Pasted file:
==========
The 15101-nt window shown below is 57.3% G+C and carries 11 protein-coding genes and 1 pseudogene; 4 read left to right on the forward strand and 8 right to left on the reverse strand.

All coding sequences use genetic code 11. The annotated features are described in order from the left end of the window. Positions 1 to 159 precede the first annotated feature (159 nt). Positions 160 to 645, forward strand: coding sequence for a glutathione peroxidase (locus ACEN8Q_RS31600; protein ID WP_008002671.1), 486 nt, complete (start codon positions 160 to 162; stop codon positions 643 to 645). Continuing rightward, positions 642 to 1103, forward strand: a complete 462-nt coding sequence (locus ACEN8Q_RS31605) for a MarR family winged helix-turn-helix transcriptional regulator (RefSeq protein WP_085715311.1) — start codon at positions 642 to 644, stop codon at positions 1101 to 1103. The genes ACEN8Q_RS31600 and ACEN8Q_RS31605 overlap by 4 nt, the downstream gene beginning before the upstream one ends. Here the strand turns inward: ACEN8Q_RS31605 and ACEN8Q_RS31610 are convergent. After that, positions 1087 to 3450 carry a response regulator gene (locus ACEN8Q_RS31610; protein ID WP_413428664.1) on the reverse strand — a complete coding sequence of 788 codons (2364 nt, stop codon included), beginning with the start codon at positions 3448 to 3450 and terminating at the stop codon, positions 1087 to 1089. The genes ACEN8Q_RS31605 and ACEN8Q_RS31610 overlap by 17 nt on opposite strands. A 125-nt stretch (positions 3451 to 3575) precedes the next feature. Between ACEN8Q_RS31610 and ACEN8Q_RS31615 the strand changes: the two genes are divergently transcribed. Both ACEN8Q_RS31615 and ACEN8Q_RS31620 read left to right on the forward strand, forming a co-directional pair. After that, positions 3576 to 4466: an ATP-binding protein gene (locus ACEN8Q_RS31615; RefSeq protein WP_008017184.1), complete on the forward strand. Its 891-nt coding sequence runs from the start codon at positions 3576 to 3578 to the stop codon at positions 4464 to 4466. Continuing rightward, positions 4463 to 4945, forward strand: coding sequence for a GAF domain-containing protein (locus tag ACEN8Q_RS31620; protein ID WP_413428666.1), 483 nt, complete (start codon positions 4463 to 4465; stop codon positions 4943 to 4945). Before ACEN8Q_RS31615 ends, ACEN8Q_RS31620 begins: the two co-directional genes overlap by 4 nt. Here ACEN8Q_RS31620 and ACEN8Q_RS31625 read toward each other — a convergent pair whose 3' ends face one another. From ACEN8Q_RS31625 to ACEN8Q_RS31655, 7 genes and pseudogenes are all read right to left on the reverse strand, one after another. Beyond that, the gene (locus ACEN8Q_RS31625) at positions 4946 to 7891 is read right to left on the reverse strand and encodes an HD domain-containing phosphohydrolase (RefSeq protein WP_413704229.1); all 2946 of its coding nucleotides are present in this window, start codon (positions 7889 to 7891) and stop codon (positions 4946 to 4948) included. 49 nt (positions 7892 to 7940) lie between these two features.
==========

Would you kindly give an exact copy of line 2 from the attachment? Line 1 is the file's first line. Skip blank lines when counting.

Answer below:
All coding sequences use genetic code 11. The annotated features are described in order from the left end of the window. Positions 1 to 159 precede the first annotated feature (159 nt). Positions 160 to 645, forward strand: coding sequence for a glutathione peroxidase (locus ACEN8Q_RS31600; protein ID WP_008002671.1), 486 nt, complete (start codon positions 160 to 162; stop codon positions 643 to 645). Continuing rightward, positions 642 to 1103, forward strand: a complete 462-nt coding sequence (locus ACEN8Q_RS31605) for a MarR family winged helix-turn-helix transcriptional regulator (RefSeq protein WP_085715311.1) — start codon at positions 642 to 644, stop codon at positions 1101 to 1103. The genes ACEN8Q_RS31600 and ACEN8Q_RS31605 overlap by 4 nt, the downstream gene beginning before the upstream one ends. Here the strand turns inward: ACEN8Q_RS31605 and ACEN8Q_RS31610 are convergent. After that, positions 1087 to 3450 carry a response regulator gene (locus ACEN8Q_RS31610; protein ID WP_413428664.1) on the reverse strand — a complete coding sequence of 788 codons (2364 nt, stop codon included), beginning with the start codon at positions 3448 to 3450 and terminating at the stop codon, positions 1087 to 1089. The genes ACEN8Q_RS31605 and ACEN8Q_RS31610 overlap by 17 nt on opposite strands. A 125-nt stretch (positions 3451 to 3575) precedes the next feature. Between ACEN8Q_RS31610 and ACEN8Q_RS31615 the strand changes: the two genes are divergently transcribed. Both ACEN8Q_RS31615 and ACEN8Q_RS31620 read left to right on the forward strand, forming a co-directional pair. After that, positions 3576 to 4466: an ATP-binding protein gene (locus ACEN8Q_RS31615; RefSeq protein WP_008017184.1), complete on the forward strand. Its 891-nt coding sequence runs from the start codon at positions 3576 to 3578 to the stop codon at positions 4464 to 4466. Continuing rightward, positions 4463 to 4945, forward strand: coding sequence for a GAF domain-containing protein (locus tag ACEN8Q_RS31620; protein ID WP_413428666.1), 483 nt, complete (start codon positions 4463 to 4465; stop codon positions 4943 to 4945). Before ACEN8Q_RS31615 ends, ACEN8Q_RS31620 begins: the two co-directional genes overlap by 4 nt. Here ACEN8Q_RS31620 and ACEN8Q_RS31625 read toward each other — a convergent pair whose 3' ends face one another. From ACEN8Q_RS31625 to ACEN8Q_RS31655, 7 genes and pseudogenes are all read right to left on the reverse strand, one after another. Beyond that, the gene (locus ACEN8Q_RS31625) at positions 4946 to 7891 is read right to left on the reverse strand and encodes an HD domain-containing phosphohydrolase (RefSeq protein WP_413704229.1); all 2946 of its coding nucleotides are present in this window, start codon (positions 7889 to 7891) and stop codon (positions 4946 to 4948) included. 49 nt (positions 7892 to 7940) lie between these two features.